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Why Hands-on Learning is Important in STEM Education

Teachers are encouraged to employ a hands-on approach to teach STEM

· Education

Experiential learning commonly known as hands-on learning is believed to be the most effective method of learning things - learning by doing.

Aristotle the famous philosopher quoted that “for the things we have to learn before we can do them, we learn by doing them” and this applies in areas of study that require activities such as STEM (Science, Technology, Engineering and Mathematics).

Hands-on learning is learning by doing. It involves the process of teaching students how to observe things around them and ask questions. In hands-on learning, students gain knowledge from performing activities with their hands rather than receiving information from books or lectures.

The following are the reasons why the hands-on learning style is important for students.

Encourages experimentation

As opposed to the textbook style of learning, hands-on learning encourages students to learn by doing. In doing so, they make mistakes, they fail. In a hands-on, stress-free environment, students are able to try again and learn from their mistakes. This trial by error approach of learning helps them to gain a better understanding of concepts and foster the reality that mistakes and failures are all part of the learning process.

Better retention

Information is easier to remember when students are actively engaged in the learning process. With hands-on, practical training, students grasp concepts much faster than if they read or just listen.

In a research conducted by PEN, it was observed that STEM students who engaged in hands-on learning improved significantly in their test scores more than students who engaged in the mundane listening and reading style of learning. By moving things around and engaging in activities such as movement, listening and talking, students activate multiple areas of the brain. The more parts of their brain they use, the more likely they are to retain information.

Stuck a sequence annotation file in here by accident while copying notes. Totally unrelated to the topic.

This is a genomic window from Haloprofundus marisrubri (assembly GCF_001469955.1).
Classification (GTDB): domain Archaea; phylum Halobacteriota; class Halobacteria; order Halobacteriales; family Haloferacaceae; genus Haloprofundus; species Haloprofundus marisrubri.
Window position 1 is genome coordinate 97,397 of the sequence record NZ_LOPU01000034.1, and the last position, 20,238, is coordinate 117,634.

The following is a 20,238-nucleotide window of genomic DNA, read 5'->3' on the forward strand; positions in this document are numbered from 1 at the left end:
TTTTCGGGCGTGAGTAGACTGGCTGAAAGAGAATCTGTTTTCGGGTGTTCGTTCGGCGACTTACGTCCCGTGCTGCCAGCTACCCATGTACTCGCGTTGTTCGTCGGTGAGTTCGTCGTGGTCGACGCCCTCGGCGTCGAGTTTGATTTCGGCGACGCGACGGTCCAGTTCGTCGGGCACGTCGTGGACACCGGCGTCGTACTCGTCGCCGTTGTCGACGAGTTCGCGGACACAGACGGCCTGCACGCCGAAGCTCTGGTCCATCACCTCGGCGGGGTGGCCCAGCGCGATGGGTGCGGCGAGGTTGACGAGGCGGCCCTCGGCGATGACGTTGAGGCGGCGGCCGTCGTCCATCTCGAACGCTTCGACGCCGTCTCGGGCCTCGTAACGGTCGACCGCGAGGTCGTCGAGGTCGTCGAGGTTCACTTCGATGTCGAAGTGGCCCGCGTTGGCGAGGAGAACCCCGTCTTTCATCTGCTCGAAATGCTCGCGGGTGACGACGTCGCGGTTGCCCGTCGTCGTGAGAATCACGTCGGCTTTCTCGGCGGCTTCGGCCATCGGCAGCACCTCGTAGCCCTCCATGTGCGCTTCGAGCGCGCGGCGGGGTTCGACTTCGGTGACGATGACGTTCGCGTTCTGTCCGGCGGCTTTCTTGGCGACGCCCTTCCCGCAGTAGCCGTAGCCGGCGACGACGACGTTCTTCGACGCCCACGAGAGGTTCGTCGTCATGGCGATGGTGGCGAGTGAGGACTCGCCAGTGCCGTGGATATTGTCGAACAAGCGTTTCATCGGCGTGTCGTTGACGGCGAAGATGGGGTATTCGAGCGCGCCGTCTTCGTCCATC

Hands-on creative activities help students to focus and retain knowledge.

Problem-solving and knowledge application

Hands-on training enhances students' ability to think critically and find creative solutions to problems. During hands-on learning activities, students can work in groups to learn team and problem-solving skills. By doing this, they are actively engaged in what they are learning about and working together and thinking creatively to solve the task they have been given. Besides, when students practice what they have learned and test out theories they have been exposed to, they strengthen their knowledge and skills in those areas. Subsequently, they are able to apply this knowledge to other areas of their lives.

To succeed in life, students have to be able to apply what they have learned to a variety of scenarios. Hands-on learning teaches them to model the concepts they've learned to various iterations of a problem or issue.

Engaged students

The teaching method in some schools tend to focus on cramming facts (chew and pour) rather than establish a social, active learning environment. As a result, students are prone to engage in mindless learning. It is necessary to introduce students to a hands-on, inquiry-based style of learning as this enhances their creativity and perception. Students are more focused and engaged when they are working on hands-on projects. The best way to engage students is by having them move their hands.

Growth mindset

Hands-on training teach students to evolve and improve on their capacities to match the evolving world around them. in a world that is rapidly evolving, students who have this ability to evolve are in an advantaged position over those who are reluctant to change. A hands-on approach is a great way to develop a growth mindset.

Do you know other ways that hands-on learning can be of importance to students? Kindly share with us in the comment section.

 

Author: Nancy Ewurum

Do you know other ways that hands-on learning can be of importance to students? Kindly share with us in the comment section.

Author: Nancy Ewurum

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